Monday, December 27, 2010

The Archers: urban fantasy or just pie in the sky? Baby give birth to Elton John, plus the joy of self-delusion

Through an odd quirk of fate, one or two fans of The Archers might find their way to this blog to check up on whether I really do exist. Earlier tonight I was trying to help a colleague who was subbing what is referred to as ‘page eight’ (why page eight I really don’t know). In it, A.N. ‘Andrew’ Wilson did the business Mail style about The Archers and how it should be exciting but not too exciting, should contain ‘drama’ but no ‘melodrama’, and how, unfortunately, it had become a little too right-on for words. I was trying to find out when one of the characters (a Hindu solicitor called Usha Gupta who went on to marry the local Anglican vicar as our indigenous Hindus so often do in deepest rural Brtiain) first joined the list of folk in Ambridge engaged in their daily battle with a bad script.
My colleague said she had tried the BBC Archers website but couldn’t find the relevant page on the character (she should have tried a little harder) so as I already have an account with which to log onto BBC messageboards, I volunteered to post a question asking for an urgent reply. Well, for some reason that was a red rag to a bull (or rather a lot of them) and an excuse for a general slagging off of the Mail, newspapers, journalists and Uncle Tom Cobley and all. Many, if not most, of the messages were pretty illiterate, many faux clever and almost all confirmed my suspicion that a great many Archers fans are a self-regarding bollockheads who are only too pleased to subscribe to an urban fantasy of rural life.
Although I work in London for four days a week, my home is in North Cornwall in a part of the country which could not get more rural, and believe me the rural life portrayed in The Archers is a kind of fantasy. It’s not that we don’t have gays – we had a gay publican – and it’s not that we don’t have drugs or any of the other problems portrayed in The Archers. But it's that we simply don’t have the sheer concentration of ‘issues’ aired in the soap. My brother-in-law is a beef farmer and another brother-in-law is a dairy farmer and both, although unlike in their interests (one is in the process of teaching himself the accordion) are pretty typical of farmers in our neck of the woods, and they are not interested in ‘cutting their carbon footprint’ and discovering ways of recycling. On the other hand this is exactly what libs up and down the country would like them to be interested in. What is so galling about The Archers is that quite apart from indulging itself and its listeners in a fantasy world, it runs a mile from the real world of rural life.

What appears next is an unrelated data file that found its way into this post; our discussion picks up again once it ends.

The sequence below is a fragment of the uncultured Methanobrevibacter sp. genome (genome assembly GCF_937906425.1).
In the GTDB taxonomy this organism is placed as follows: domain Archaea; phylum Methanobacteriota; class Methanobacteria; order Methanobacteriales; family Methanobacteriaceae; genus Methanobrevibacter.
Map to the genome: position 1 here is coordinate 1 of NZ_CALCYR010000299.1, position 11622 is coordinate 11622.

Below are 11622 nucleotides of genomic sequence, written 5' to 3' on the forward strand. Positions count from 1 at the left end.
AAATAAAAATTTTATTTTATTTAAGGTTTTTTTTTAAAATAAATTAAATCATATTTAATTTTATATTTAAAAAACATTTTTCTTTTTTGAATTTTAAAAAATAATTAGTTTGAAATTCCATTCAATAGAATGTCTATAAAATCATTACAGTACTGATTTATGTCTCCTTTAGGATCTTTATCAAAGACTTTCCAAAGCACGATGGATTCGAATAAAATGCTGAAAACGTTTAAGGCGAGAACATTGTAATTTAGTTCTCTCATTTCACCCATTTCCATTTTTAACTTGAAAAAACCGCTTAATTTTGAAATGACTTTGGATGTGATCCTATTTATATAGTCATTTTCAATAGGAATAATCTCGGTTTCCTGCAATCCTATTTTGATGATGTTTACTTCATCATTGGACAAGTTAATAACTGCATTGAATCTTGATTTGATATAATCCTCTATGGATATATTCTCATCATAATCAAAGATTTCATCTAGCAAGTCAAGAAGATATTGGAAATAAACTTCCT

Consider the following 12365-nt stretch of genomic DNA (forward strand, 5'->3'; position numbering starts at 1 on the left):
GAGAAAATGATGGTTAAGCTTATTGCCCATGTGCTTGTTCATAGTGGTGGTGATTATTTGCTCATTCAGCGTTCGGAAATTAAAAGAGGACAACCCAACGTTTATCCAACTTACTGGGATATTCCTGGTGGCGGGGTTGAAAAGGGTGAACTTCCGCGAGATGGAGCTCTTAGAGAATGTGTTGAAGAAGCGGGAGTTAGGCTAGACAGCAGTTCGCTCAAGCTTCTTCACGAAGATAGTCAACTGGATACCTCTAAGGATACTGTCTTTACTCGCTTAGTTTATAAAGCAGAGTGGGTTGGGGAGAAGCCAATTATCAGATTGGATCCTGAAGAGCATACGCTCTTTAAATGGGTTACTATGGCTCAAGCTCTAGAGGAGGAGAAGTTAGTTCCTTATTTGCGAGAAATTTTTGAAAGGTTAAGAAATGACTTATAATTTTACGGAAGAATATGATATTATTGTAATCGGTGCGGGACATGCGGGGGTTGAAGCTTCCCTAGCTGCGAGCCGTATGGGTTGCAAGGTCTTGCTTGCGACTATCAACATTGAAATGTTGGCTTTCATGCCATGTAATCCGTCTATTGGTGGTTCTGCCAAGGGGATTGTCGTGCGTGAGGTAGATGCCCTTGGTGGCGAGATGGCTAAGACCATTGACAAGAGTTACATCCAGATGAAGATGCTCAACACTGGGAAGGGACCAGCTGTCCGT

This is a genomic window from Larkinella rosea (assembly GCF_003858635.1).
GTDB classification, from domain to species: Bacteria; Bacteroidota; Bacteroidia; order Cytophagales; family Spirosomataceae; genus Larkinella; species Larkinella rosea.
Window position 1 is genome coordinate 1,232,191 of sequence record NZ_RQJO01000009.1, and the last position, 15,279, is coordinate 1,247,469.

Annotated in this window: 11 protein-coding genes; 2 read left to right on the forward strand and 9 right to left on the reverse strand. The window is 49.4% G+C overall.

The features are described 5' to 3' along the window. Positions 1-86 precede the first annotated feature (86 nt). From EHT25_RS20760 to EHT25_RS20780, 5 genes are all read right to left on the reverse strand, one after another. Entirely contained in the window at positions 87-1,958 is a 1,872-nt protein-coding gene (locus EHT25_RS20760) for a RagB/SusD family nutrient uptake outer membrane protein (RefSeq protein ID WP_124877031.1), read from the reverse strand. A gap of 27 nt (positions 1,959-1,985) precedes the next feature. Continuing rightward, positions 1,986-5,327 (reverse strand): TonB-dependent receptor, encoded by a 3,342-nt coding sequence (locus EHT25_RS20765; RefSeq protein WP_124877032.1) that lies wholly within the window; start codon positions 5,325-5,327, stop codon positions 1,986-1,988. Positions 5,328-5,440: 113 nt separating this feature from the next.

So, unfortunately, almost everyone I know is in favour of foxhunting whether they admit to having voted Tory or Lib Dem in the last election (and ironically I am not and also do wonder why so many people get their jollies by blasting shotguns at birds in the sky). But you do not hear that particular aspect of rural life aired in The Archers. So, dear Archers, fans in your urban towers, dream on.
In fact, given the recent spat with several Yanks on the IMDB message board, I am making something of a habit of upsetting idiots. It's all rather encouraging.

. . .

The breaking news of the day is that a baby in California has given birth to two men and that the three of them are destined to live happily ever after. The science of it all is still a
bit vague as there is no previous evidence of a baby giving birth to anything. (Strictly speaking, I should say previous reliable evidence as there is evidence that a baby born 2,000 years apparently ago gave birth to what, in time, became an overweening corporation worth billions of pounds which sold punters around the world the promise of everlasting life. That promise should not be mistaken for the pledges made by numerous lotions which claim to cure male pattern baldness, make your dick twice as long, or to make you irresistible to women – or men if that’s your bag – as they are apparently just a tad more respectable.)